The Malta Independent 26 June 2022, Sunday

Konrad Mizzi refuses to say sorry on Panama Papers; says he is not a minister without portfolio

Kevin Schembri Orland Friday, 29 April 2016, 17:14 Last update: about 7 years ago

Minister Konrad Mizzi this afternoon refused to say he was sorry for the whole Panama Papers ordeal, instead choosing to end the question and answer session there and then when confronted with the issue.  

The Minister was also quite adamant about him not being called a minister without a portfolio, saying instead that he is a minister in the Prime Minister’s office.

This is in contrast to what Prime Minister Joseph Muscat said yesterday when announcing his decisions. Dr Muscat had then said that the energy and health portfolios will be taken away from under Dr Mizzi's responsibility and, instead, he would be a minister witout portfolio but with responsibility for special projects to be assigned by the PM.

Asked whether he genuinely believes the recent removal of his portfolio and the request for his resignation as PL Deputy Leader would result in regaining the trust of the populace, Minister Mizzi said: “Look, all I can say is what happened in the past and what I will do in the future. In the past I worked for the country, believed in Prime Minister Muscat’s vision and entered into a 10-year project. We reduced energy tariffs, closed down the Marsa power station, went to China and brought €320 million, have PPPs across the health sector and reduced out of stock medicines. The Prime Minister offered me the ability to keep serving him as a minister in his office. I am honoured to work with Dr Muscat every day. I will give my utmost to change this country for the better and that’s what I’ll keep doing. I’ll keep working and continue delivering project by project for the benefit of the country”.

Asked if he feels wrong about having opened a company in Panama while being a minister, Dr Mizzi said: “I’ve already made my comments on this front. I look forward to making a different in people’s lives”.

The minister was also asked whether he will continue to deal with Azerbaijan. “First of all, the country never bought oil or gas from Azerbaijan.  They are a strategic partner of the EU and are also our partner. Socar are shareholders in one of the largest energy projects in Malta”. He was asked the question three times before finally saying: “I am minister in the office of the prime minister. This means I will work with Dr Muscat and identify priorities. Yes regarding the energy portfolio, Dr Muscat asked me to run with it and deliver the key projects. Yes I will continue working on diverse PPPs including in the health sector, yes I will work on the Marsaxlokk regenerations and will continue making a difference in everyday life”.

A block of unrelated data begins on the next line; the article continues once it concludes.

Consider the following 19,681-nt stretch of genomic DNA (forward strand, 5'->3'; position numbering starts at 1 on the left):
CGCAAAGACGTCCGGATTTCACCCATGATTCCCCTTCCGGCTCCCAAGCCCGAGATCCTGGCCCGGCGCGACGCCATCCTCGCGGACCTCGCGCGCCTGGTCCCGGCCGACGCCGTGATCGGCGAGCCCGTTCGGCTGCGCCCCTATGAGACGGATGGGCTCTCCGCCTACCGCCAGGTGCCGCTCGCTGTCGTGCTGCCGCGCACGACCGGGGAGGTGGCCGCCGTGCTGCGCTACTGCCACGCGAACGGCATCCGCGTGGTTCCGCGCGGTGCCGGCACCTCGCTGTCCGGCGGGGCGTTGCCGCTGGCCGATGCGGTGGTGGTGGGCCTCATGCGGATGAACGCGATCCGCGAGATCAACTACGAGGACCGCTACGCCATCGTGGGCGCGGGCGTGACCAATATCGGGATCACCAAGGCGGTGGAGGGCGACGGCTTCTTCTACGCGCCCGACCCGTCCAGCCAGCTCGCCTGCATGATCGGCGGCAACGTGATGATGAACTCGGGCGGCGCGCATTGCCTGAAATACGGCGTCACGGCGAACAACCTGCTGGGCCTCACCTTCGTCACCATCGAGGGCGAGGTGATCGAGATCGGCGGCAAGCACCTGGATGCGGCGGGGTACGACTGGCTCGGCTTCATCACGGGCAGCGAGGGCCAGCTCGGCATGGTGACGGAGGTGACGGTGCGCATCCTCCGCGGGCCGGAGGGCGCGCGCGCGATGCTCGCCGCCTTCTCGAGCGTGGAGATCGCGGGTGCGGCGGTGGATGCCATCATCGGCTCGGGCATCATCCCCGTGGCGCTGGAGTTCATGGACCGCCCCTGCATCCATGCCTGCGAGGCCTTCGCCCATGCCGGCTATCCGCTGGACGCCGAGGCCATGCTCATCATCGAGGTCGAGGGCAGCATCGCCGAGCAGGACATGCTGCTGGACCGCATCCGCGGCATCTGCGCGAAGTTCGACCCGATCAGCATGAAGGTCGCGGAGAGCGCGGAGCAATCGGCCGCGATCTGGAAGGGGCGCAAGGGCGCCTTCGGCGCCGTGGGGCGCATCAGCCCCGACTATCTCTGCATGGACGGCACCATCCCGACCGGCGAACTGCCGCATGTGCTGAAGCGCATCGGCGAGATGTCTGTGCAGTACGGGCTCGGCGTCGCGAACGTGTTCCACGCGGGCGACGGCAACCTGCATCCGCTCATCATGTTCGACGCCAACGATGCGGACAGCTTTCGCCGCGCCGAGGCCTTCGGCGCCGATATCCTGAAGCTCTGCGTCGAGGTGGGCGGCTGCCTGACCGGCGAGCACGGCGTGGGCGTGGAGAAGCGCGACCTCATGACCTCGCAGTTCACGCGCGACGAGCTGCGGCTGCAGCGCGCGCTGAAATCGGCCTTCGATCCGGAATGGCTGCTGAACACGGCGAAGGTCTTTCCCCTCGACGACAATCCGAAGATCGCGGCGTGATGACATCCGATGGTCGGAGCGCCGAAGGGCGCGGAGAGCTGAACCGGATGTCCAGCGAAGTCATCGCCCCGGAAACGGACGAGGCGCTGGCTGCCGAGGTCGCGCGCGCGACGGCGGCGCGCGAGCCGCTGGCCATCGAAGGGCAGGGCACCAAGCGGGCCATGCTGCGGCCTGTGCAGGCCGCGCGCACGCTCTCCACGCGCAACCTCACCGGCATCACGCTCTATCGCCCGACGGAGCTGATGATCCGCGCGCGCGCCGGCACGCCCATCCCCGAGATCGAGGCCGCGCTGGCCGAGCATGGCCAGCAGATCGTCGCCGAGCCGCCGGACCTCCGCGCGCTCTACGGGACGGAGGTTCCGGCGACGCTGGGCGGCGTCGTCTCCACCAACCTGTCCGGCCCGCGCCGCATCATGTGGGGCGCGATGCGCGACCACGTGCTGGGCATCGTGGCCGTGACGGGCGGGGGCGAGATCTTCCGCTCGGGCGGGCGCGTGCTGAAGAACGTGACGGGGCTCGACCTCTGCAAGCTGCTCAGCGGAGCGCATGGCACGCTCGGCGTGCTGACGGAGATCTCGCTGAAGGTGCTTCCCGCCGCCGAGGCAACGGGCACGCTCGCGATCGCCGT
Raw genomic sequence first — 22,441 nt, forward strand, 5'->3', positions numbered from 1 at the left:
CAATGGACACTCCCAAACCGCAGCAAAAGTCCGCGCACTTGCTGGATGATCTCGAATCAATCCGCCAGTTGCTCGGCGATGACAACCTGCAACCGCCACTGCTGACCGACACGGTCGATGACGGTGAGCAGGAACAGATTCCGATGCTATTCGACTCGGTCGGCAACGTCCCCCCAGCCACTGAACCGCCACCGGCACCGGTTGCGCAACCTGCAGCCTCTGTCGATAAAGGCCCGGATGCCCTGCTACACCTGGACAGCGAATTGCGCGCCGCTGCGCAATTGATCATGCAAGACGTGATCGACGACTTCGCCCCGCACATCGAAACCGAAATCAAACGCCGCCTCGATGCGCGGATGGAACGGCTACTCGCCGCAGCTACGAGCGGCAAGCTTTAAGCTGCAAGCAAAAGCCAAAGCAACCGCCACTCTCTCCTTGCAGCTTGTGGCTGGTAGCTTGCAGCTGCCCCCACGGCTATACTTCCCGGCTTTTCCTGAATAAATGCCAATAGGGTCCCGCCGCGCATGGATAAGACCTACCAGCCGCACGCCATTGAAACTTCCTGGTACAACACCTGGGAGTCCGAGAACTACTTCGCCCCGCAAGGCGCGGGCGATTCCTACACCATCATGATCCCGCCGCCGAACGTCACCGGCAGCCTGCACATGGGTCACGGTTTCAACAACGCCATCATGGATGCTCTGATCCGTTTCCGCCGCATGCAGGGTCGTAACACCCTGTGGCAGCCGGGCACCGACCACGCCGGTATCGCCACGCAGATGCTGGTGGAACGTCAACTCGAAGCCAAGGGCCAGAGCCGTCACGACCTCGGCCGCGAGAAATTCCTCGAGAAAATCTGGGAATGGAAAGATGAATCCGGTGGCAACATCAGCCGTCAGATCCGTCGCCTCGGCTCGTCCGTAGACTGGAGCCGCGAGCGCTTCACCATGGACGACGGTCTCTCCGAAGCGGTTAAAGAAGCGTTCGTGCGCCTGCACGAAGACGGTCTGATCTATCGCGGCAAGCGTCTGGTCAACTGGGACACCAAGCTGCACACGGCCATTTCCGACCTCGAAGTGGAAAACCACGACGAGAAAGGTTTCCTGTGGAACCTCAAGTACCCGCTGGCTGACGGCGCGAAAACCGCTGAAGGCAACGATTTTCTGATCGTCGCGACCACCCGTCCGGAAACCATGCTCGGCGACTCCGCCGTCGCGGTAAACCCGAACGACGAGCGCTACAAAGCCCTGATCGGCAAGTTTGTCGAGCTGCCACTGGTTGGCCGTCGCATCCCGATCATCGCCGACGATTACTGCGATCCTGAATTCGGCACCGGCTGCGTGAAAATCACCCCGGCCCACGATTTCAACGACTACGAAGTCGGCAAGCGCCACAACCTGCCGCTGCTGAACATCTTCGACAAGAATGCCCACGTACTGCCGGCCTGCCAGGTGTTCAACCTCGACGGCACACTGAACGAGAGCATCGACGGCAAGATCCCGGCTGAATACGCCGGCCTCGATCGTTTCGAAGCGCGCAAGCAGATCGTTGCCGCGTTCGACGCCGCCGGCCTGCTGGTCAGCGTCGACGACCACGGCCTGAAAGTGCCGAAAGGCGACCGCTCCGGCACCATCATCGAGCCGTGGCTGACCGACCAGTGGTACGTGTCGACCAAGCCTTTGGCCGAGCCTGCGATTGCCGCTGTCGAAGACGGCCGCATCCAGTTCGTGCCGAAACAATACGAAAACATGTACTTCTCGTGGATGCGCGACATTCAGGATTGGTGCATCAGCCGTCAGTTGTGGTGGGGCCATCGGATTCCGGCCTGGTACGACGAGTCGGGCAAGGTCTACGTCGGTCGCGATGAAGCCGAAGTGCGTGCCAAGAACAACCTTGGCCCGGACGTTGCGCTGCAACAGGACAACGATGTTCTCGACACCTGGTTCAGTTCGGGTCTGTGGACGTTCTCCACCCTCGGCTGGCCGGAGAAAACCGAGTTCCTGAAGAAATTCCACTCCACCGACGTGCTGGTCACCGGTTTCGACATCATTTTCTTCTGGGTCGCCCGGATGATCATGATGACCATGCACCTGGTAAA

Asked what has changed in his workload since having his portfolio removed, given that he is still handling the power station as well as the aforementioned projects, he said “the portfolios have changed”. He also mentioned that he decided to leave the deputy leadership of the party. "I gave my heart to the labour delegates and I will remain close to them, and will help them in their quest to keep the party relevant”.

As for OPM chief of staff Keith Schembri, he described him as an asset for the country. “I feel privileged to work with him daily on various initiatives. Now in the Prime Minister’s office more than before. I am happy that the Prime Minister decided to keep Keith Schembri as his Chief of Staff. Mr Schembri was instrumental for Malta’s economic growth”.

Asked whether, given that he offered his resignation from the PL, but kept on as minister, it meant he was not good enough to help run the party but was good enough to help run the country, he said: “The fact is I offered my resignation as PL Deputy Leader. I did it out of loyalty to the party. The decision on the portfolio was the Prime Minister’s decision and I am proud to work closely with Dr Muscat and am willing to serve”.

Asked if he offered his resignation for his ministerial post, he again said that he left it up to the Prime Minister. “We held discussions with Dr Muscat on different scenarios. He weighed the different options and took the decision he believes best for the country”.

“I previously said I would have followed any decision taken by the Prime Minister”.

Video by Jonathan Borg.

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